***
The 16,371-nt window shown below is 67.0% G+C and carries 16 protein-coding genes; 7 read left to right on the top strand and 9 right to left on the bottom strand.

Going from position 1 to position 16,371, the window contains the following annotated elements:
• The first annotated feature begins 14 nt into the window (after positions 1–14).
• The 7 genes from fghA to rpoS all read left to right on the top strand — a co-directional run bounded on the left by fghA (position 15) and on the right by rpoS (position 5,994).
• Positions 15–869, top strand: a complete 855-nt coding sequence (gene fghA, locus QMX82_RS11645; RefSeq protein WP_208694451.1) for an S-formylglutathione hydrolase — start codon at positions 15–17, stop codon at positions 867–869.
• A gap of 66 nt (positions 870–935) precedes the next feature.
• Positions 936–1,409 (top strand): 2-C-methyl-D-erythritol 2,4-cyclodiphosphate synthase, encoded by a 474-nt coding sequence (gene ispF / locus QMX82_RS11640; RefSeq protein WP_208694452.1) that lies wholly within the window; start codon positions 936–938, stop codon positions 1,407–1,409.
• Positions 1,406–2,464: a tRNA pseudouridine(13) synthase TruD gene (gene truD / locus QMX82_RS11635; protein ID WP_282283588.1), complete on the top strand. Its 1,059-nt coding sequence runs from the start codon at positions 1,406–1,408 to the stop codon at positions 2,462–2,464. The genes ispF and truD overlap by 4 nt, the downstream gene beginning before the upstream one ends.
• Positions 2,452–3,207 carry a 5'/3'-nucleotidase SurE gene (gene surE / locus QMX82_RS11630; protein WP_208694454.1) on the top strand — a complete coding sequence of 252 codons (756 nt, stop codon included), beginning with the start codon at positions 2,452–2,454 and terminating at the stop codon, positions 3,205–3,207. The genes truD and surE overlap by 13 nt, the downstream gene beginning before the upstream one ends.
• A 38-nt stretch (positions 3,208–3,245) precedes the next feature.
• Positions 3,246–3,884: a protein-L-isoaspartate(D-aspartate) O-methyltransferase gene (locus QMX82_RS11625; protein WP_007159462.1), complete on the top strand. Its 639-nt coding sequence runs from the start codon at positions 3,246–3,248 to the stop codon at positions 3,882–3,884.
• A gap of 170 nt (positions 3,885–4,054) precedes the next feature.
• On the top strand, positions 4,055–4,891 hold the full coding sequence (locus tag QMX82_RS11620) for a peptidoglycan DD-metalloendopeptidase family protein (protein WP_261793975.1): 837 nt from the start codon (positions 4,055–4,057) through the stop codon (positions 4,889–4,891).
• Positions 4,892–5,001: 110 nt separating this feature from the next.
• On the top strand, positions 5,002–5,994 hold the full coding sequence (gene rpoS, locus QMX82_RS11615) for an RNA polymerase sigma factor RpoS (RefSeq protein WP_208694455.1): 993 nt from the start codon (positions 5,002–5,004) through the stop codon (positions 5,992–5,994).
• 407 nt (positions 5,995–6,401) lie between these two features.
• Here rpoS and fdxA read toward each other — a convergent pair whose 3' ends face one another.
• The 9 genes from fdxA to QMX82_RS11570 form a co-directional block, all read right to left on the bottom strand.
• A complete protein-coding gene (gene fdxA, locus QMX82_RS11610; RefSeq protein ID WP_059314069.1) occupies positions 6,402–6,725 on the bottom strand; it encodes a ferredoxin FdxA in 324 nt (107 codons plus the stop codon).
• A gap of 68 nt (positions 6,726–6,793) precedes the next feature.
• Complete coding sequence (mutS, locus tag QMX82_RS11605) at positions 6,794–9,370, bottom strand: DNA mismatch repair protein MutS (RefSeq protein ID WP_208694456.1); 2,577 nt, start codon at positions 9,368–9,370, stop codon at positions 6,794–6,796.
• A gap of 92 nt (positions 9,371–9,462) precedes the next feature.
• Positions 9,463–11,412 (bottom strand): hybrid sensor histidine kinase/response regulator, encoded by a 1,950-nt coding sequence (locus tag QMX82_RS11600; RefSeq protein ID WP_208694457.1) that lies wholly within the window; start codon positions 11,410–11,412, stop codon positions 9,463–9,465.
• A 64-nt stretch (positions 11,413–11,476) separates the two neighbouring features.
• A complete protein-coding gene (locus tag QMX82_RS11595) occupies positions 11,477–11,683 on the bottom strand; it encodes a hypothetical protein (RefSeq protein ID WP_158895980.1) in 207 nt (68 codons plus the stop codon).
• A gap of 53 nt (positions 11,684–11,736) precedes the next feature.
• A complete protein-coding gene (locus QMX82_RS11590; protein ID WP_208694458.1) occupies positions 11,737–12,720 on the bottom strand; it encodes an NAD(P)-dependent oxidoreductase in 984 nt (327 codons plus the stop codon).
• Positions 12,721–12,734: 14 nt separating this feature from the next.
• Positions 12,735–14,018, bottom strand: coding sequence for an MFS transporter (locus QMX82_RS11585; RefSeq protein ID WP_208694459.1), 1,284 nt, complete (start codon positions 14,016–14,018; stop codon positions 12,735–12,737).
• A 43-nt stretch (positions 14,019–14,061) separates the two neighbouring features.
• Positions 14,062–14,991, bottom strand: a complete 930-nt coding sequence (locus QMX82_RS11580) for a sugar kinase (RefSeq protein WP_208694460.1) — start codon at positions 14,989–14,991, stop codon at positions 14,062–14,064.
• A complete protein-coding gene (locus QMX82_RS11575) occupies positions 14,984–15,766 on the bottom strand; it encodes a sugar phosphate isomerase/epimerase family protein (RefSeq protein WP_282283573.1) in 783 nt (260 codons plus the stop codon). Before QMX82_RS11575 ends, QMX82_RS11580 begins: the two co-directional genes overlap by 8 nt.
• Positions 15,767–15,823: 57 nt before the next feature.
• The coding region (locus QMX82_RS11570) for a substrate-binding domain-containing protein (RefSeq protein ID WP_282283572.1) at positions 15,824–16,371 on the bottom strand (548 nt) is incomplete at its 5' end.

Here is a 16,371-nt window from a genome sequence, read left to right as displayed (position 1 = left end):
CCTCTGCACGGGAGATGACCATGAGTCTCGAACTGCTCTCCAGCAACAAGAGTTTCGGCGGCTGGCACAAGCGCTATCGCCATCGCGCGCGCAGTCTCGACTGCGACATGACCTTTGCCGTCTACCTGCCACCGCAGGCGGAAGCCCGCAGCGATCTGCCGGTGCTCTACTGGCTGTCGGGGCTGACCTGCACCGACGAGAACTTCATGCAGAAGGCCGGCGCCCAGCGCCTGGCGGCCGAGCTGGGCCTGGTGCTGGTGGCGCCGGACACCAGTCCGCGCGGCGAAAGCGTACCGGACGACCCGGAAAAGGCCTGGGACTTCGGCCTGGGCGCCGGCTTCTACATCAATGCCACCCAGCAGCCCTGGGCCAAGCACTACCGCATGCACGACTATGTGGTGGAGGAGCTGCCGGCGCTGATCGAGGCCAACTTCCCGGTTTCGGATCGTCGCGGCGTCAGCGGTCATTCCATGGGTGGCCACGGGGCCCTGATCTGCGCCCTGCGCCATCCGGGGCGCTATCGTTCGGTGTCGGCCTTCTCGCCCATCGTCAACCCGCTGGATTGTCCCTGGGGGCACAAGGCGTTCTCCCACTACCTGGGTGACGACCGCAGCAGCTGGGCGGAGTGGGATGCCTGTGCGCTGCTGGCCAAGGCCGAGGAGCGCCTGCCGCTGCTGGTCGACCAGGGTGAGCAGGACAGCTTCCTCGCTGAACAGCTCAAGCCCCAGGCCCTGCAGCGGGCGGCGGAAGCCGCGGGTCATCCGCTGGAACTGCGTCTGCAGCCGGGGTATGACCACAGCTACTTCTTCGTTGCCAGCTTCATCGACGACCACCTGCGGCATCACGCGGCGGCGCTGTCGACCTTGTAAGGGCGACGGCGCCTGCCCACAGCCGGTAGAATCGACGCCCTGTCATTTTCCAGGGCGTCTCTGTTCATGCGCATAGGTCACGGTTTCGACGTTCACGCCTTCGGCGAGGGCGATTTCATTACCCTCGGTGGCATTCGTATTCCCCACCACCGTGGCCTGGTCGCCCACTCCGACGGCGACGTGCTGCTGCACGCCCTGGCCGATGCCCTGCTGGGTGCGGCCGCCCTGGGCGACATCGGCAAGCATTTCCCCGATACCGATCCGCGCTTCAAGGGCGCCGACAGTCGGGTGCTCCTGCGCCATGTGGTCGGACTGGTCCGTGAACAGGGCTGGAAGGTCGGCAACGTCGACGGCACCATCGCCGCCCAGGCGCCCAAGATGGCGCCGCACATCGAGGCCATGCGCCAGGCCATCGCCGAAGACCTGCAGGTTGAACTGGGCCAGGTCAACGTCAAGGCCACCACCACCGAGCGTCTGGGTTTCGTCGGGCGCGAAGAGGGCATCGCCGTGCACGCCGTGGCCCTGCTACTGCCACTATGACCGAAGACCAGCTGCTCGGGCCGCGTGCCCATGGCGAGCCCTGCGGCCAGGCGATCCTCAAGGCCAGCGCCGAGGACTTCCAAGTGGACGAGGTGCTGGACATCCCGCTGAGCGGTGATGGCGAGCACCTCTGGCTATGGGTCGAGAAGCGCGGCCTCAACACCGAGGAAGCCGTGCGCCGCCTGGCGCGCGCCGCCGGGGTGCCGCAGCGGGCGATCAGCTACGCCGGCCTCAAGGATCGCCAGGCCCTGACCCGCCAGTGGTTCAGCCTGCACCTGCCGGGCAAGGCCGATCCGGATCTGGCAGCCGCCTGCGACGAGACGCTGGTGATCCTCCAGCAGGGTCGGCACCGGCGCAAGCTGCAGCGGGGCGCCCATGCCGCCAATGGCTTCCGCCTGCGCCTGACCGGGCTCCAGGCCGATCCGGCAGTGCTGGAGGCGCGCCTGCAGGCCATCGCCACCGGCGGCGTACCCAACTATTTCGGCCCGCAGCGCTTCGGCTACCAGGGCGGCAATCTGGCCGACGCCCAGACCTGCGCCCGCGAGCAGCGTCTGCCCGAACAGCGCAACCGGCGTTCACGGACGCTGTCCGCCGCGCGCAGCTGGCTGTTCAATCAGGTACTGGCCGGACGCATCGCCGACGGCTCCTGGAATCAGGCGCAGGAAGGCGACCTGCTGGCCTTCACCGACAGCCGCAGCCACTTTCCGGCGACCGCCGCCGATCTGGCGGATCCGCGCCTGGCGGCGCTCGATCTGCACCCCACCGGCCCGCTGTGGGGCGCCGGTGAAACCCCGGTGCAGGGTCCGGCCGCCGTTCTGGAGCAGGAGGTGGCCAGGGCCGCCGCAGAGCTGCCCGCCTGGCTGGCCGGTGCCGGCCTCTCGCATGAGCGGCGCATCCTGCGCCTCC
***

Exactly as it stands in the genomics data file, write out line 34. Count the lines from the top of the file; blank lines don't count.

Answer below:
• The coding region (locus QMX82_RS11570) for a substrate-binding domain-containing protein (RefSeq protein ID WP_282283572.1) at positions 15,824–16,371 on the bottom strand (548 nt) is incomplete at its 5' end.